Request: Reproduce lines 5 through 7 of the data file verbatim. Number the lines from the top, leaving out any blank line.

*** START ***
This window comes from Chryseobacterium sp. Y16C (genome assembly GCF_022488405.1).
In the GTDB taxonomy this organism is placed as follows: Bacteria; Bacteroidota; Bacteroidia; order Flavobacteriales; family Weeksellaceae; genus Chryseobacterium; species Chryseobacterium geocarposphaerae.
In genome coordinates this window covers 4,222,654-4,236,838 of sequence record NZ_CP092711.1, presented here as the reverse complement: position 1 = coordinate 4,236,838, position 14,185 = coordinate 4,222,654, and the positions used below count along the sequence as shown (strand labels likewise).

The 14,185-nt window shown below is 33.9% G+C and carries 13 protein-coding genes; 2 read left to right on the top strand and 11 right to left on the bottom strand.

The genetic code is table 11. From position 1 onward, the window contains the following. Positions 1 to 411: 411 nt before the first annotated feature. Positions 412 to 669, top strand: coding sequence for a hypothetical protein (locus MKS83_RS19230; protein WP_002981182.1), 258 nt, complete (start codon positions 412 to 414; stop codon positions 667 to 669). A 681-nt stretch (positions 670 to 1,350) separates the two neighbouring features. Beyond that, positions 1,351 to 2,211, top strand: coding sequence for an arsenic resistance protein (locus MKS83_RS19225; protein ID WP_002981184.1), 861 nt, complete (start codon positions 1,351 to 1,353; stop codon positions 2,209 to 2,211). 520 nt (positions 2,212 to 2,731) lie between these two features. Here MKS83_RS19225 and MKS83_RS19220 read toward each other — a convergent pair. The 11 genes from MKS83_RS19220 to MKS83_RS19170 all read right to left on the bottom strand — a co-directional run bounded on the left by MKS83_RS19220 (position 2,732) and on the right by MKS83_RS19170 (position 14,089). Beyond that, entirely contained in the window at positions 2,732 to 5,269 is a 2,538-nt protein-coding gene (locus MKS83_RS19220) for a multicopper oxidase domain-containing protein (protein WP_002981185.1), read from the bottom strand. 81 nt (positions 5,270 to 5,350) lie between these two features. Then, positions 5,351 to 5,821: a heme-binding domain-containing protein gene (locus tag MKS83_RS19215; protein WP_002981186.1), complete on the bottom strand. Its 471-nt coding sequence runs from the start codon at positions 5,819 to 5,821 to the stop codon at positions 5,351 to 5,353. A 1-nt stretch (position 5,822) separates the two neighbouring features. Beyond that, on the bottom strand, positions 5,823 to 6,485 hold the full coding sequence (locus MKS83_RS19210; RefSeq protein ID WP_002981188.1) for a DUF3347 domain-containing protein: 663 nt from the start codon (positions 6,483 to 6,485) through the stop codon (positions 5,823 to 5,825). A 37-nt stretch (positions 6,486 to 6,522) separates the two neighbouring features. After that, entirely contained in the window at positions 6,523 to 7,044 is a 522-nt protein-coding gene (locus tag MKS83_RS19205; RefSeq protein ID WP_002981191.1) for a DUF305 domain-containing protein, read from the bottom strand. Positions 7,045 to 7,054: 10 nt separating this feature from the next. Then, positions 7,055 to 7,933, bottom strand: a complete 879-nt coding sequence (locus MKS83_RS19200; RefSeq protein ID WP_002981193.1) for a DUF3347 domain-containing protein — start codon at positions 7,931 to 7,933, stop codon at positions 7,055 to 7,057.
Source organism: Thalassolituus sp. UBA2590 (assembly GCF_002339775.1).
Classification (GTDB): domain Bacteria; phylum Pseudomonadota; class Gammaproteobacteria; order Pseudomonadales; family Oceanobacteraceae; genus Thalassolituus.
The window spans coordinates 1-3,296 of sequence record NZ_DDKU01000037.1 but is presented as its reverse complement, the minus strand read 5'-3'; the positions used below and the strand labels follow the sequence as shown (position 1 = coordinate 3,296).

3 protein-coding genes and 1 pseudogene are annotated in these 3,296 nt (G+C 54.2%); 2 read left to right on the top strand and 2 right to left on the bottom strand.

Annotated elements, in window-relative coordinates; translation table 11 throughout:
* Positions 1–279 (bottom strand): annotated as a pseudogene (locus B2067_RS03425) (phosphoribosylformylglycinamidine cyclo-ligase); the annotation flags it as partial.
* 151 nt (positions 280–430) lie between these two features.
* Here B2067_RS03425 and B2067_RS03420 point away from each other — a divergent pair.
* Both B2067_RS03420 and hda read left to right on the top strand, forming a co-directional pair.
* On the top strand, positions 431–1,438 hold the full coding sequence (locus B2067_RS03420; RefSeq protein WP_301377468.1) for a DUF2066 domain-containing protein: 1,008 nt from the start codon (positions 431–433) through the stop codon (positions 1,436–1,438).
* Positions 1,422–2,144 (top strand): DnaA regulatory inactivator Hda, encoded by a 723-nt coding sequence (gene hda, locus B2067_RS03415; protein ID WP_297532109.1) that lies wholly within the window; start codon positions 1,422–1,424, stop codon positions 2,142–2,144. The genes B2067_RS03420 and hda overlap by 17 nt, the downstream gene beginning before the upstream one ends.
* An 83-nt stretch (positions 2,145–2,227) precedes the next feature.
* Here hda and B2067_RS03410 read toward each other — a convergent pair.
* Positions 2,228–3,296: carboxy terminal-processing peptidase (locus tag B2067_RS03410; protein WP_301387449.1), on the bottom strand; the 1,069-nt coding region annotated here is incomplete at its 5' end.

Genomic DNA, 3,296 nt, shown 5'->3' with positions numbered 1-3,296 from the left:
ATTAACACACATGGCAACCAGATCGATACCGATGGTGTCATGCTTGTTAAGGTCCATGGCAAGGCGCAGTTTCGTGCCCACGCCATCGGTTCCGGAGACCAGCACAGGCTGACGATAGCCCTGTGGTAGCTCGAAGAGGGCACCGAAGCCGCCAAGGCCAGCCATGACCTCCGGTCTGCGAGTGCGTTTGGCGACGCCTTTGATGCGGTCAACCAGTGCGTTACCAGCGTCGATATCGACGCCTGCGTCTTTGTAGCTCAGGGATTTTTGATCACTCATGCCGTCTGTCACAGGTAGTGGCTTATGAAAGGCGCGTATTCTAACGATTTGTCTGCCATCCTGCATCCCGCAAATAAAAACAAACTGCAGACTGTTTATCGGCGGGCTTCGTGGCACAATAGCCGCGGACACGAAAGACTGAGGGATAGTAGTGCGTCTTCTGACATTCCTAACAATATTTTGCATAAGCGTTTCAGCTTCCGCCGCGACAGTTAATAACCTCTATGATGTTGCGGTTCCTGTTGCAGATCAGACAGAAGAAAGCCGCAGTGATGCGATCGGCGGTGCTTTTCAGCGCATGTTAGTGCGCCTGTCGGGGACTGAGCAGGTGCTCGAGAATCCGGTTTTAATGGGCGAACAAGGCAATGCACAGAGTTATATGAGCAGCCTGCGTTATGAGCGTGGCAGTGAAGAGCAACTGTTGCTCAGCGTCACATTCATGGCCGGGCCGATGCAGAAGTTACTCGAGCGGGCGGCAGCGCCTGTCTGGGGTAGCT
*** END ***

The genetic code is table 11. From position 1 onward, the window contains the following. Positions 1 to 411: 411 nt before the first annotated feature. Positions 412 to 669, top strand: coding sequence for a hypothetical protein (locus MKS83_RS19230; protein WP_002981182.1), 258 nt, complete (start codon positions 412 to 414; stop codon positions 667 to 669). A 681-nt stretch (positions 670 to 1,350) separates the two neighbouring features. Beyond that, positions 1,351 to 2,211, top strand: coding sequence for an arsenic resistance protein (locus MKS83_RS19225; protein ID WP_002981184.1), 861 nt, complete (start codon positions 1,351 to 1,353; stop codon positions 2,209 to 2,211). 520 nt (positions 2,212 to 2,731) lie between these two features. Here MKS83_RS19225 and MKS83_RS19220 read toward each other — a convergent pair. The 11 genes from MKS83_RS19220 to MKS83_RS19170 all read right to left on the bottom strand — a co-directional run bounded on the left by MKS83_RS19220 (position 2,732) and on the right by MKS83_RS19170 (position 14,089). Beyond that, entirely contained in the window at positions 2,732 to 5,269 is a 2,538-nt protein-coding gene (locus MKS83_RS19220) for a multicopper oxidase domain-containing protein (protein WP_002981185.1), read from the bottom strand. 81 nt (positions 5,270 to 5,350) lie between these two features. Then, positions 5,351 to 5,821: a heme-binding domain-containing protein gene (locus tag MKS83_RS19215; protein WP_002981186.1), complete on the bottom strand. Its 471-nt coding sequence runs from the start codon at positions 5,819 to 5,821 to the stop codon at positions 5,351 to 5,353. A 1-nt stretch (position 5,822) separates the two neighbouring features. Beyond that, on the bottom strand, positions 5,823 to 6,485 hold the full coding sequence (locus MKS83_RS19210; RefSeq protein ID WP_002981188.1) for a DUF3347 domain-containing protein: 663 nt from the start codon (positions 6,483 to 6,485) through the stop codon (positions 5,823 to 5,825). A 37-nt stretch (positions 6,486 to 6,522) separates the two neighbouring features. After that, entirely contained in the window at positions 6,523 to 7,044 is a 522-nt protein-coding gene (locus tag MKS83_RS19205; RefSeq protein ID WP_002981191.1) for a DUF305 domain-containing protein, read from the bottom strand. Positions 7,045 to 7,054: 10 nt separating this feature from the next. Then, positions 7,055 to 7,933, bottom strand: a complete 879-nt coding sequence (locus MKS83_RS19200; RefSeq protein ID WP_002981193.1) for a DUF3347 domain-containing protein — start codon at positions 7,931 to 7,933, stop codon at positions 7,055 to 7,057.
Source organism: Thalassolituus sp. UBA2590 (assembly GCF_002339775.1).
Classification (GTDB): domain Bacteria; phylum Pseudomonadota; class Gammaproteobacteria; order Pseudomonadales; family Oceanobacteraceae; genus Thalassolituus.